Klinghoffer Must Go Forward, But Composer John Adams Is Insufferable


I haven’t seen John Adams’ opera The Death of Klinghoffer but I hope to have a chance to do so. Given Adams’ public pronouncements, however, I’m finding it doubtful he has genuine insight to share on the subject of terrorism.

For those who don’t know, The Death of Klinghoffer depicts the 1985 hijacking of the cruise ship Achille Lauro and the murder of an elderly disabled Jewish passenger, Leon Klinghoffer, by the Palestine Liberation Front. It’s of a piece with Adams’ historical-political operas Doctor Atomic and Nixon in China, not to mention his beautiful orchestral and choral work On the Transmigration of Souls, for the victims of 9/11.

Since its 1991 premiere, Klinghoffer has been staged a number of times, most recently in March by the Long Beach Opera in California. This fall the Metropolitan Opera plans eight performances, despite angry calls from some in the Jewish community to cancel the production.

Peter Gelb, the Met’s General Manager, did agree to scrap a Live in HD transmission to 66 countries worldwide. That move in turn prompted denunciations from the editorial page of the New York Times, John von Rhein of the Chicago Tribune and others, including the composer himself.

Von Rhein calls Klinghoffer “a nuanced meditation on Middle East violence and religious intolerance that examines the social, economic and political conditioning that drives such acts of unspeakable inhumanity.” Detractors claim that Adams and Alice Goodman, his librettist, portray terrorists sympathetically at best, or countenance anti-Semitism at worst.

Concertgoers should be allowed to decide for themselves. Hounding an arts organization to cancel its programming is censorious and sets a terrible precedent.

But if Adams’ goal is to encourage reflection, or in the words of Klinghoffer director Tom Morris to “spend some time wrestling with the very difficult questions that arise from this very difficult conflict,” then surely there’s more to wrestling than a mere pat on Adams’ back for his great moral sophistication (and by extension the audience’s own).

Of course I’ll reserve judgment on the opera until I see it. But Adams’ statements in the run-up to the Met production, and at the time of the Long Beach shows, are fair game right now. In his regrettable way, Adams is sparking the discussion of terrorism that he wants, well before the first note is played in October.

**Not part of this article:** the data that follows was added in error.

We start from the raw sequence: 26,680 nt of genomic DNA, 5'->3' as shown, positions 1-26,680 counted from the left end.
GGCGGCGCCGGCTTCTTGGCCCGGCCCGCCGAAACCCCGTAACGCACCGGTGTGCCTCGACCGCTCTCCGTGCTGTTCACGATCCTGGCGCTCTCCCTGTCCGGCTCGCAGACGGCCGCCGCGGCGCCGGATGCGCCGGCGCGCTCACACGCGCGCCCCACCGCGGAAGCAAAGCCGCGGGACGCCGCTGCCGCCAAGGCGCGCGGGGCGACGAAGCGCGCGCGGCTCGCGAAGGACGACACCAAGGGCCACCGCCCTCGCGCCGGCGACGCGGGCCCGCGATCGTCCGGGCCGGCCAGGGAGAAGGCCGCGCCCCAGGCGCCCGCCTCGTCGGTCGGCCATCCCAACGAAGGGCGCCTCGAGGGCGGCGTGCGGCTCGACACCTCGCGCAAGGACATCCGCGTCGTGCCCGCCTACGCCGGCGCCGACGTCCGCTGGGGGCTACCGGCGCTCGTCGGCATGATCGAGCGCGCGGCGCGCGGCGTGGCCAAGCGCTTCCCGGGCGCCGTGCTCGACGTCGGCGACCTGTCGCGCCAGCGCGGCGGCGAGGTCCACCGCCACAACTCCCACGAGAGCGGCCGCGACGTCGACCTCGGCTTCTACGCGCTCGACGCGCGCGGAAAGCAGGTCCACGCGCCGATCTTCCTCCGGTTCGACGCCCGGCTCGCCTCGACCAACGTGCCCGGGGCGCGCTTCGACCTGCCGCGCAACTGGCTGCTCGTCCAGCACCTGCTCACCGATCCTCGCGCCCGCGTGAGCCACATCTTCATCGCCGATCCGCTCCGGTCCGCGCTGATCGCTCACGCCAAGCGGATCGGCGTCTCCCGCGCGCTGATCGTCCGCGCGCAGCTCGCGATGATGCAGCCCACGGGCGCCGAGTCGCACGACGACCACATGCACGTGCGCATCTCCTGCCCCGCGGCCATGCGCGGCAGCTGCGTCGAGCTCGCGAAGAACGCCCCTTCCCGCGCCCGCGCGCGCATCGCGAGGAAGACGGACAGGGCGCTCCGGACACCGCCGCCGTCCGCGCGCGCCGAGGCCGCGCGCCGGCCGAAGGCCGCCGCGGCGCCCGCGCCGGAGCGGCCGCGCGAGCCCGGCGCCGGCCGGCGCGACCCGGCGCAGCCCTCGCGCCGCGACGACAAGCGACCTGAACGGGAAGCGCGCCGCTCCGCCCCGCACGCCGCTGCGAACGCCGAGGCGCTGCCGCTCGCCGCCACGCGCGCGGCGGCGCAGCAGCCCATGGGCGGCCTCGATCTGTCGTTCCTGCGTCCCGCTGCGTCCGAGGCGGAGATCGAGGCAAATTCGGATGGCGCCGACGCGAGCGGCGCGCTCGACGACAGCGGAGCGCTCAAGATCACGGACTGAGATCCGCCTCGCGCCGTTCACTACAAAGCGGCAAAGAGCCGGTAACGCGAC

In a promo video for Klinghoffer (above) on the Met’s website, Adams calls terrorism “the act of desperation.” In the Los Angeles Times in March, he was quoted condemning terrorism, but then calling it “a last ditch tool. It is the weapon of the powerless.” I wish I could state that these opinions are rare in left and liberal circles. In any case, they are not only morally obtuse but analytically unsound. “Desperation” did not lead Boko Haram to kidnap those girls. Or Sunni extremists in Pakistan to bomb mosques and markets in an extermination campaign against Shias. Or Ansar Dine to declare war on music and culture in northern Mali. Or Somalia’s al-Shabaab to bomb and slaughter Kenyans who had gathered to watch the World Cup. (That happened just the other day, and four years ago as well in Uganda.) These groups are anything but “powerless.” It is an outrage to paint terrorists as victims.

Yes, there is a reality of oppression faced by Palestinians, but Adams in the LA Times explicitly encourages us to draw global parallels and reflect on “universal questions.” And the more one does that — the more one expands the analysis of terrorism to other regions — the more this fashionable “desperation” argument comes to seem like utter nonsense.

Adams outdoes himself, however, in the Met’s promo video. “Opera is the art form that goes to the max,” he says. “It’s the art form that is the most emotional, the one that goes the furthest. And in a sense terrorism is the same thing, terrorism is the act that goes to the max, it’s the act of desperation.”

“To the max”? Would you reach for an ’80s valley-girl term to describe the killing and deliberate torment of civilians? And if Adams wants to dissociate his work from any endorsement of terrorism, why is he comparing opera to terrorism?

“Our opera tries to look at the terrorists and the passengers and see humanity in both of them,” Adams continues. “And for some people that’s an egregious mistake. I don’t feel it is. I feel that for all the brutality and the moral wrong that they perpetrated in killing this man, they’re still human beings, and there still has to be reasons why they did this act.”

Ah, but see, if you’re in thrall to the “desperation” theory of terrorism, then you start to take the stated “reasons” of armed thugs at face value. You start to grant “reasons” a higher moral standing than the principles of international humanitarian law (IHL). From an IHL perspective, “reasons” offered by the hijackers for the death of Leon Klinghoffer are irrelevant. From an operatic perspective? That’s another matter. The question becomes whether opera can even handle this issue in a way that truly edifies. On that, I’ll keep an open mind.